Dictionaries for Text Production are information tools that are designed and constructed for helping users to produce (i.e. encode) texts, both oral and written texts. These can be broadly divided into two groups: (a) specialized text production dictionaries, i.e., dictionaries that only offer...... a small amount of lexicographic data, most or all of which are typically used in a production situation, e.g. synonym dictionaries, grammar and spelling dictionaries, collocation dictionaries, concept dictionaries such as the Longman Language Activator, which is advertised as the World’s First Production...... Dictionary; (b) general text production dictionaries, i.e., dictionaries that offer all or most of the lexicographic data that are typically used in a production situation. A review of existing production dictionaries reveals that there are many specialized text production dictionaries but only a few general...

  2. 'Integration'

    DEFF Research Database (Denmark)

    Olwig, Karen Fog

    2011-01-01

    , while the countries have adopted disparate policies and ideologies, differences in the actual treatment and attitudes towards immigrants and refugees in everyday life are less clear, due to parallel integration programmes based on strong similarities in the welfare systems and in cultural notions...... of equality in the three societies. Finally, it shows that family relations play a central role in immigrants’ and refugees’ establishment of a new life in the receiving societies, even though the welfare society takes on many of the social and economic functions of the family....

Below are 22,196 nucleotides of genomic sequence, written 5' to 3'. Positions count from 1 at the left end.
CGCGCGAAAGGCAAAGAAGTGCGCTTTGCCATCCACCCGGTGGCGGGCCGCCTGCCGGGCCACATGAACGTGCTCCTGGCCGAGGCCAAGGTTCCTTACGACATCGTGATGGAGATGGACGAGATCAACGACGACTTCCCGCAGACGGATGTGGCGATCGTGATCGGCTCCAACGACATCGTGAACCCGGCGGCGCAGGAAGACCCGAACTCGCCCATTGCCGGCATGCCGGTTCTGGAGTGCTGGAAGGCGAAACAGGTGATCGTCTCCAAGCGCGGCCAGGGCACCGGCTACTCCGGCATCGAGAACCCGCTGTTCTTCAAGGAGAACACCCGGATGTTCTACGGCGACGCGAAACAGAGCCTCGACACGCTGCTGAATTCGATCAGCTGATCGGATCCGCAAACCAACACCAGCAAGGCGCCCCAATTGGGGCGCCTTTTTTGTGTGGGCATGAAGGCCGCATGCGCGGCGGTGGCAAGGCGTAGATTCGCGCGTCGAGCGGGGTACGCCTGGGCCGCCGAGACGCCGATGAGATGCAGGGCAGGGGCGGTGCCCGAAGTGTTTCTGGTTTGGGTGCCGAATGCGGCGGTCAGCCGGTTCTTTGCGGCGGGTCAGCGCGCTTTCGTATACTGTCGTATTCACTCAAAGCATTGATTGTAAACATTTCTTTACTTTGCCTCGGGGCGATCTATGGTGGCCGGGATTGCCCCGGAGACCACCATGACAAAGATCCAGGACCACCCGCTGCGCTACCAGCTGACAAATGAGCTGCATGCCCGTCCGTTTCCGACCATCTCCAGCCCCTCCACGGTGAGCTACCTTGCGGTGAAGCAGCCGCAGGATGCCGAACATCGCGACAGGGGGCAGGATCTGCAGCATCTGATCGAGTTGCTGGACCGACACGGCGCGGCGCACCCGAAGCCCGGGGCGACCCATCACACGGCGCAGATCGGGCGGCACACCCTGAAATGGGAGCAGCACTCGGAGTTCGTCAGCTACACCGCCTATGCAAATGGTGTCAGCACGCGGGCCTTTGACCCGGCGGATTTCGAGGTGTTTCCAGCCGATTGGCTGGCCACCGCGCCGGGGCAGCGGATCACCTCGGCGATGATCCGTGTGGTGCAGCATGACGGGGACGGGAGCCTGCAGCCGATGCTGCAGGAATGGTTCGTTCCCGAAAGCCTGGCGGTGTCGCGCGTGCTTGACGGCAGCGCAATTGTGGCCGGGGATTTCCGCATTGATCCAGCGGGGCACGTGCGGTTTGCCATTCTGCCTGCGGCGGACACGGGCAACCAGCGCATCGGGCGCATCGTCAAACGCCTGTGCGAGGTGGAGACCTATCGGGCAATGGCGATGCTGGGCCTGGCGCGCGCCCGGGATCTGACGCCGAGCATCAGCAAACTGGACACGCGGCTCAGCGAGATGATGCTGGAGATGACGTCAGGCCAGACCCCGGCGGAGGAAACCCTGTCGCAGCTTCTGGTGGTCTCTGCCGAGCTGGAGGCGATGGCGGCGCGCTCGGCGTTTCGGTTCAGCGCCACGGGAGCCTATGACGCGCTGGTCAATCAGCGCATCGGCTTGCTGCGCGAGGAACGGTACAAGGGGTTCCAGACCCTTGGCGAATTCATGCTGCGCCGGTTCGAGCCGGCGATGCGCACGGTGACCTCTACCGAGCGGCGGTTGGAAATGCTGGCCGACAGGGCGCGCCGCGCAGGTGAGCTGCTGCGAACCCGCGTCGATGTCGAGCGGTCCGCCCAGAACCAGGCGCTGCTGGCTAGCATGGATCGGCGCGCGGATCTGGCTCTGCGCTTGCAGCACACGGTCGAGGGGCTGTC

3. Instant Sublime Text starter

    CERN Document Server

    Haughee, Eric

    2013-01-01

    A starter which teaches the basic tasks to be performed with Sublime Text with the necessary practical examples and screenshots. This book requires only basic knowledge of the Internet and basic familiarity with any one of the three major operating systems, Windows, Linux, or Mac OS X. However, as Sublime Text 2 is primarily a text editor for writing software, many of the topics discussed will be specifically relevant to software development. That being said, the Sublime Text 2 Starter is also suitable for someone without a programming background who may be looking to learn one of the tools of

  4. Intercultural learning and skills

    Directory of Open Access Journals (Sweden)

    Alessio Surian

    2012-08-01